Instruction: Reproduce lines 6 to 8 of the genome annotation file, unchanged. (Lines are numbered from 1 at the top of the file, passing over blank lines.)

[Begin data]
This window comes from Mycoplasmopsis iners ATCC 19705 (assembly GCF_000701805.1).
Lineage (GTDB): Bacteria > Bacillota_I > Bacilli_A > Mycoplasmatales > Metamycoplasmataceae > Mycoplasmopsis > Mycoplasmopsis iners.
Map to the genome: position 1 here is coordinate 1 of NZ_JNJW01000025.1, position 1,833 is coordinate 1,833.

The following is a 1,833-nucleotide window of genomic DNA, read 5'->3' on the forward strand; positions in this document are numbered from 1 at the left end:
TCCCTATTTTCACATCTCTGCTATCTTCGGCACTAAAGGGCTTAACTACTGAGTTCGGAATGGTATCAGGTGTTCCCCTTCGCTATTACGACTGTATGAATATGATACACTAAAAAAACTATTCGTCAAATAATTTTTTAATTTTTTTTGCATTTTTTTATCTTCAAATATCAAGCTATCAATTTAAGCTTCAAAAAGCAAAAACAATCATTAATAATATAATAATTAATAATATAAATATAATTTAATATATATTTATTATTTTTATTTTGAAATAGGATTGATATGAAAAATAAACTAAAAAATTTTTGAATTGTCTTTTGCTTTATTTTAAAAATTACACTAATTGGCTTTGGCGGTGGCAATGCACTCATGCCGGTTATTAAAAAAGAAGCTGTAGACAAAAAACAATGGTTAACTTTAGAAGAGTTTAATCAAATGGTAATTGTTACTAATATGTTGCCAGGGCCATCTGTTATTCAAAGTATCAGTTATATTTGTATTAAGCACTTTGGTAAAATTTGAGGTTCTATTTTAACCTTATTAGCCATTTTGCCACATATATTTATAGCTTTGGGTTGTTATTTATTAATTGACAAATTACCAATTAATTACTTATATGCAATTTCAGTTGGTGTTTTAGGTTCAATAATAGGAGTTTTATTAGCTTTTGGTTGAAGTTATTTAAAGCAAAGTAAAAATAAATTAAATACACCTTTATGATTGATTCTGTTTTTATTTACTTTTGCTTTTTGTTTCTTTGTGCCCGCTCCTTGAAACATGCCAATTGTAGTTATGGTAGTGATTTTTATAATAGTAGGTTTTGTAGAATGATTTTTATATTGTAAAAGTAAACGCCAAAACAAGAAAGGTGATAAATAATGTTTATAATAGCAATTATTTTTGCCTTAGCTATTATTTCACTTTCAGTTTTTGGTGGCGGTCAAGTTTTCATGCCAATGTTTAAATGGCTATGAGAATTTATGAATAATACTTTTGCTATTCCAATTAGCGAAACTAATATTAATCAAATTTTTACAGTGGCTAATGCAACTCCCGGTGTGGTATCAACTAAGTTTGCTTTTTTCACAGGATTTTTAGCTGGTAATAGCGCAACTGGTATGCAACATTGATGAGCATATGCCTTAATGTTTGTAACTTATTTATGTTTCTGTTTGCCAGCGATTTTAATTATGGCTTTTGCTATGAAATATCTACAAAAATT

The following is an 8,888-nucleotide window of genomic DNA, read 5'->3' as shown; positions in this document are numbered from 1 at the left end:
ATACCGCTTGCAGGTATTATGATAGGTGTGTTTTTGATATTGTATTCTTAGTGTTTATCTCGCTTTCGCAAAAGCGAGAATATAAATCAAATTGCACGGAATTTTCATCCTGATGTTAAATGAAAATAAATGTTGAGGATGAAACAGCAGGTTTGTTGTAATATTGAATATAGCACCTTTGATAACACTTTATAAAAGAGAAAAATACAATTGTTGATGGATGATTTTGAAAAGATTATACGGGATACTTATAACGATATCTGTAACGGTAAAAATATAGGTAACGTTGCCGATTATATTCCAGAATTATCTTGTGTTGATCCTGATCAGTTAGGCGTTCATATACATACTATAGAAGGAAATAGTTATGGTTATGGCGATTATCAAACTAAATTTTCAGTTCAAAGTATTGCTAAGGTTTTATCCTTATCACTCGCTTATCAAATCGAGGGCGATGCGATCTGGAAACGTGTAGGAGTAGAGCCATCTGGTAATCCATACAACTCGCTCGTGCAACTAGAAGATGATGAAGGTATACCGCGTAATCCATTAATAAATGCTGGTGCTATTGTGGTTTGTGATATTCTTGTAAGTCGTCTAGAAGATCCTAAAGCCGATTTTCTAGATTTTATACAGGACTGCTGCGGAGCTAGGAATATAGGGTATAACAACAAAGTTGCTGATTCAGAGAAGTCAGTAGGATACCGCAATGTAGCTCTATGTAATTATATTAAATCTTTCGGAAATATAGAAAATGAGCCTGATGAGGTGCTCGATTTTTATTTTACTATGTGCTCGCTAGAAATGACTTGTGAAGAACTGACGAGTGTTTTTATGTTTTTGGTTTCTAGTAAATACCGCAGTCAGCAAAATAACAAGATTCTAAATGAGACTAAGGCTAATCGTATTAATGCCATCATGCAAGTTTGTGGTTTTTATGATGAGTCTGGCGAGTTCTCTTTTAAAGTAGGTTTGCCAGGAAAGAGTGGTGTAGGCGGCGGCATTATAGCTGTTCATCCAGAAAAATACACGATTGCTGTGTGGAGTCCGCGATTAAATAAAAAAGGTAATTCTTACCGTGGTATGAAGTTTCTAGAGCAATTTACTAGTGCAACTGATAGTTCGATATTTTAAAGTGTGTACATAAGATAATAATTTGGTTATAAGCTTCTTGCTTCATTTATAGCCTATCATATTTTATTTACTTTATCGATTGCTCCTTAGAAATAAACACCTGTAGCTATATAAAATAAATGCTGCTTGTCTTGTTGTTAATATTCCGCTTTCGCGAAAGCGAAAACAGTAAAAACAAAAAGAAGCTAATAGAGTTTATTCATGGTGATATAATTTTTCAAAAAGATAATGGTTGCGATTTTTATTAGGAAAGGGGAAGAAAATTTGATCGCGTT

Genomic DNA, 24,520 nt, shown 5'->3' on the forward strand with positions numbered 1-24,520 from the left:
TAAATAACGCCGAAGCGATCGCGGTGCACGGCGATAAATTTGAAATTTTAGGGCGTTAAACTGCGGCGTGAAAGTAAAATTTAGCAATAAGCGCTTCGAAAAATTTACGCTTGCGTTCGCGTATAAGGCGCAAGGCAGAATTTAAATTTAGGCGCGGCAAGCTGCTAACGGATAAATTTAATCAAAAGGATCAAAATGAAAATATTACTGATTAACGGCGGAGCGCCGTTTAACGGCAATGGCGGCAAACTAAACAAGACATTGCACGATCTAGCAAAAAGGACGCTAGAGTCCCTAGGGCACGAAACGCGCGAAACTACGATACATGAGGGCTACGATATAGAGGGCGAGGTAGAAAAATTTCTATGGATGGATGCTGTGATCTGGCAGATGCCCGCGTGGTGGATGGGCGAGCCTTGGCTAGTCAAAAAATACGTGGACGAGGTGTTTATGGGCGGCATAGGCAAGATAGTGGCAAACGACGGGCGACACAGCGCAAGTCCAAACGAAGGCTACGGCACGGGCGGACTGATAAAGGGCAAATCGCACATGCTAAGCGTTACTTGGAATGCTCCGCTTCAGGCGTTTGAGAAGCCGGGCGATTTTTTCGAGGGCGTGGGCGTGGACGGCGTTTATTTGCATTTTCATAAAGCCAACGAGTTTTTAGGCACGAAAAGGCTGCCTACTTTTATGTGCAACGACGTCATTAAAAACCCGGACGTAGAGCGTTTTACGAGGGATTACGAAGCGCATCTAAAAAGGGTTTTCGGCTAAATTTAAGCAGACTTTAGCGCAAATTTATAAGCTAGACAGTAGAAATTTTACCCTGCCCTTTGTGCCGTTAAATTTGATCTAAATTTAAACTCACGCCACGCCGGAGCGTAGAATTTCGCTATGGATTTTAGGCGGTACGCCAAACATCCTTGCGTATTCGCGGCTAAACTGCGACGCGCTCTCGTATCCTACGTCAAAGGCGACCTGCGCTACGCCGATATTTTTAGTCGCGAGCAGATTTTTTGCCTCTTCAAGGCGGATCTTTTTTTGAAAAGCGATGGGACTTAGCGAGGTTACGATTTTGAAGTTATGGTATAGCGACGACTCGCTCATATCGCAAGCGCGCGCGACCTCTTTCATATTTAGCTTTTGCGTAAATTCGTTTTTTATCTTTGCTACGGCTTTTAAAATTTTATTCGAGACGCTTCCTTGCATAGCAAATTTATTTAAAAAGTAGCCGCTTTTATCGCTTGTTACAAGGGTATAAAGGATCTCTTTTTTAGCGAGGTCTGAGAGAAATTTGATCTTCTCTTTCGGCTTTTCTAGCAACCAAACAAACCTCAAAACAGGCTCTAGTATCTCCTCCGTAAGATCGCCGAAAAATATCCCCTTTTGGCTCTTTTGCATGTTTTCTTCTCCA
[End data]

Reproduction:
The following is an 8,888-nucleotide window of genomic DNA, read 5'->3' as shown; positions in this document are numbered from 1 at the left end:
ATACCGCTTGCAGGTATTATGATAGGTGTGTTTTTGATATTGTATTCTTAGTGTTTATCTCGCTTTCGCAAAAGCGAGAATATAAATCAAATTGCACGGAATTTTCATCCTGATGTTAAATGAAAATAAATGTTGAGGATGAAACAGCAGGTTTGTTGTAATATTGAATATAGCACCTTTGATAACACTTTATAAAAGAGAAAAATACAATTGTTGATGGATGATTTTGAAAAGATTATACGGGATACTTATAACGATATCTGTAACGGTAAAAATATAGGTAACGTTGCCGATTATATTCCAGAATTATCTTGTGTTGATCCTGATCAGTTAGGCGTTCATATACATACTATAGAAGGAAATAGTTATGGTTATGGCGATTATCAAACTAAATTTTCAGTTCAAAGTATTGCTAAGGTTTTATCCTTATCACTCGCTTATCAAATCGAGGGCGATGCGATCTGGAAACGTGTAGGAGTAGAGCCATCTGGTAATCCATACAACTCGCTCGTGCAACTAGAAGATGATGAAGGTATACCGCGTAATCCATTAATAAATGCTGGTGCTATTGTGGTTTGTGATATTCTTGTAAGTCGTCTAGAAGATCCTAAAGCCGATTTTCTAGATTTTATACAGGACTGCTGCGGAGCTAGGAATATAGGGTATAACAACAAAGTTGCTGATTCAGAGAAGTCAGTAGGATACCGCAATGTAGCTCTATGTAATTATATTAAATCTTTCGGAAATATAGAAAATGAGCCTGATGAGGTGCTCGATTTTTATTTTACTATGTGCTCGCTAGAAATGACTTGTGAAGAACTGACGAGTGTTTTTATGTTTTTGGTTTCTAGTAAATACCGCAGTCAGCAAAATAACAAGATTCTAAATGAGACTAAGGCTAATCGTATTAATGCCATCATGCAAGTTTGTGGTTTTTATGATGAGTCTGGCGAGTTCTCTTTTAAAGTAGGTTTGCCAGGAAAGAGTGGTGTAGGCGGCGGCATTATAGCTGTTCATCCAGAAAAATACACGATTGCTGTGTGGAGTCCGCGATTAAATAAAAAAGGTAATTCTTACCGTGGTATGAAGTTTCTAGAGCAATTTACTAGTGCAACTGATAGTTCGATATTTTAAAGTGTGTACATAAGATAATAATTTGGTTATAAGCTTCTTGCTTCATTTATAGCCTATCATATTTTATTTACTTTATCGATTGCTCCTTAGAAATAAACACCTGTAGCTATATAAAATAAATGCTGCTTGTCTTGTTGTTAATATTCCGCTTTCGCGAAAGCGAAAACAGTAAAAACAAAAAGAAGCTAATAGAGTTTATTCATGGTGATATAATTTTTCAAAAAGATAATGGTTGCGATTTTTATTAGGAAAGGGGAAGAAAATTTGATCGCGTT

Genomic DNA, 24,520 nt, shown 5'->3' on the forward strand with positions numbered 1-24,520 from the left: